Taipei City’s commercial property prices, including office rentals, are expected to nosedive in the first half of this year from last quarter’s peak, real estate consultancy firm DTZ (戴德梁行) said yesterday.
DTZ also anticipated a buying freeze on residential properties nationwide.
“This will be a long, cloudy winter and no recovery is in sight in the near future,” DTZ general manager Billy Yen (顏炳立) told an outlook briefing yesterday. “Some properties are like zombies that no one wants to buy.”
Making things worse, the nation’s incorporation of International Accounting Standard No. 10 this month, which requires publicly traded developers to follow market-to-market accounting rules, will cut “approximately 20 percent in profits” from the value of their inventories on last year’s balance sheets, said Charlie Yang (楊長達), director of real estate appraisal for DTZ.
Developers with tight liquidity may soon run into financial difficulties, although government-guided loan rollover may give them a helping hand in the short run, Yen said.
In view of the dire situation, price cuts will be the only effective incentive to attract buyers, he said.
As for grade-A office rentals, Jessica Lu (盧佳青), manager of the firm’s global corporate services, estimated that a drop of between 5 percent and 10 percent in monthly rental prices may be inevitable in the first quarter, following a rise of 2.9 percent last quarter year-on-year to an average of NT$2,418 (US$73.30) per ping (3.3m²).
The market’s vacancy rate, at 7.2 percent last quarter, will see an uptick this quarter as foreign companies enforce cost-down strategies, she said, adding that Taipei 101 alone had 14,000 ping of vacant office space out of the city’s total of 533,000 ping.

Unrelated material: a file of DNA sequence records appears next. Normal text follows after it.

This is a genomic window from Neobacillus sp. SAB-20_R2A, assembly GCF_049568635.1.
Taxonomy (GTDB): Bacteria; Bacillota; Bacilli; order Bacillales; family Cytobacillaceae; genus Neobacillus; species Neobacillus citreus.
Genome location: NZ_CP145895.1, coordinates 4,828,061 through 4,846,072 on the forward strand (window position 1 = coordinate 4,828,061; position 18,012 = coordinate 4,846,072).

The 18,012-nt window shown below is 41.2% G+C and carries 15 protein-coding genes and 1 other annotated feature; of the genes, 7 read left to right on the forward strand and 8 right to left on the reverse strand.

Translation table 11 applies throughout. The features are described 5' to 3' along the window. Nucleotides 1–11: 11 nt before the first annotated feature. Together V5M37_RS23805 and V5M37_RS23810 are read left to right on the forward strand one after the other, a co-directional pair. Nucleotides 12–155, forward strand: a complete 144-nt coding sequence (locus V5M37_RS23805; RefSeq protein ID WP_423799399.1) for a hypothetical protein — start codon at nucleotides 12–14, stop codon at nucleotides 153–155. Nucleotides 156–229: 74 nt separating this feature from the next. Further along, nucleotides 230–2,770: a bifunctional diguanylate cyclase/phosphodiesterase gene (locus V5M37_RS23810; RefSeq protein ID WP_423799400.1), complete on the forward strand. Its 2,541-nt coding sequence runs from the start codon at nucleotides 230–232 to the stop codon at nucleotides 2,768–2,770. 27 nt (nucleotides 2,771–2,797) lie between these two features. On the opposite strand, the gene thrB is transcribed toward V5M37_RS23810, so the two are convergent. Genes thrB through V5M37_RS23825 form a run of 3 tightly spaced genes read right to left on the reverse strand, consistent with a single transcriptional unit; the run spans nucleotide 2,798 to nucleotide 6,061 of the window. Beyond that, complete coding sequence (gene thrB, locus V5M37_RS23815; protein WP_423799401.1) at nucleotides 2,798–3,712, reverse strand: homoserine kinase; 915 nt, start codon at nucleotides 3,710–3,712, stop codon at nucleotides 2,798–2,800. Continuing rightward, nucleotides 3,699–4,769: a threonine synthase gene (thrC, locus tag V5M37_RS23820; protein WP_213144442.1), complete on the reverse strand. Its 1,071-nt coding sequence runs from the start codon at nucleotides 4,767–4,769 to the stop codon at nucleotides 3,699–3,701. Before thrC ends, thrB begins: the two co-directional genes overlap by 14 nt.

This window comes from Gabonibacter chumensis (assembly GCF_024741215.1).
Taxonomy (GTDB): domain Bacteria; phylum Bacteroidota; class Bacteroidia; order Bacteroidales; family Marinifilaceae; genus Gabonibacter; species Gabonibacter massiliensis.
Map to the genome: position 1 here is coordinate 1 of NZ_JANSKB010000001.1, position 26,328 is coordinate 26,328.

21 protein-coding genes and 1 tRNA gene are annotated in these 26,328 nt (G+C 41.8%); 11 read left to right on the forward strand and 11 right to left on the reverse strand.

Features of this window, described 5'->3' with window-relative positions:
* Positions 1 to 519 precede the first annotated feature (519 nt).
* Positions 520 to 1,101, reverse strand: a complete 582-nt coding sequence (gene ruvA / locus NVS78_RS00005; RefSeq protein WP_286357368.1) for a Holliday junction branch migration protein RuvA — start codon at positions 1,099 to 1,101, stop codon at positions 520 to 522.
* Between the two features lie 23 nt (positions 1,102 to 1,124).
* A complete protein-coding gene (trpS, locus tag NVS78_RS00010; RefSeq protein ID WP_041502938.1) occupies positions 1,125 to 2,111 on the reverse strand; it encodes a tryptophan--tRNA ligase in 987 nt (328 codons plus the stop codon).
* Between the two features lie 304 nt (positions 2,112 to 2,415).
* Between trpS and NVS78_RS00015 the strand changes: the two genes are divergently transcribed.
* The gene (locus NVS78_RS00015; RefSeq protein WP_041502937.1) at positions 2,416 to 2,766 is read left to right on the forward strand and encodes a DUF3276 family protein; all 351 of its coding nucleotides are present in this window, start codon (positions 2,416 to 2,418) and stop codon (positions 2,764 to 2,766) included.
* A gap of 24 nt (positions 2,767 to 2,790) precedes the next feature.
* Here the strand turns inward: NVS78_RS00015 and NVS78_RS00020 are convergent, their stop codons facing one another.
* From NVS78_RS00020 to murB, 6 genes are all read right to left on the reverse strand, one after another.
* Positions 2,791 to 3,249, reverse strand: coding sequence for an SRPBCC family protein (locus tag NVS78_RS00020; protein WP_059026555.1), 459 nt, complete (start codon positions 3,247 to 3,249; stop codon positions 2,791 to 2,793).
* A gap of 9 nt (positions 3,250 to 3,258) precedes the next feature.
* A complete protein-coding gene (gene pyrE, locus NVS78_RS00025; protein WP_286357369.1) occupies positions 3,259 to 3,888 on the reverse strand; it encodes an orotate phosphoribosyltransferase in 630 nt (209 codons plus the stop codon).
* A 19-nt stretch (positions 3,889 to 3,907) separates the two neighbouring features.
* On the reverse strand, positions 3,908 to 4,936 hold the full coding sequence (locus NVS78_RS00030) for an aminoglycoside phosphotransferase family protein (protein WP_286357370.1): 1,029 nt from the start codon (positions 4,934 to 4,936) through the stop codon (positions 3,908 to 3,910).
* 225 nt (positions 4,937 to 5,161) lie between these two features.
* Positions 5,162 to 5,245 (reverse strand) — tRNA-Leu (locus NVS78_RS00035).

Domestic companies, including small and medium-sized enterprises (SMEs), will also tighten their belts and relocate to Taipei’s grade-B industrial offices, said Christine Wu (吳富芸), manager of DTZ’s agency department.
Wu estimated that tenants in grade-B office spaces would have up to a 20 percent bargaining chip to negotiate rentals this quarter, while rental prices for retail shops would also see a cut of 10 percent to 15 percent as supply shoots up this year.
Big-time buyers of commercial properties, domestic or foreign, have also been hesitant to close deals, which guarantee no fixed incomes, since November, said Phyllis Hsiao (蕭佩宸), another agency department manager, at yesterday’s media briefing.
Foreign buyers bought NT$19.8 billion in commercial properties last year, or 21 percent of the value of all closed deals — down from NT$44.5 billion in 2007, she said.
Few foreign investors are interested in large-sum properties, which no longer provide one-shot capital gain as the market moves into a downtrend, but they are poised to buy non-performing property collateral if mortgage defaults emerge, Yen said.
A few domestic buyers such as life insurers, however, are hunting for office buildings with profit potential or industrial and office park areas such as in Neihu District (內湖), which will generate a steady return of more than 4.5 percent, Hsiao said.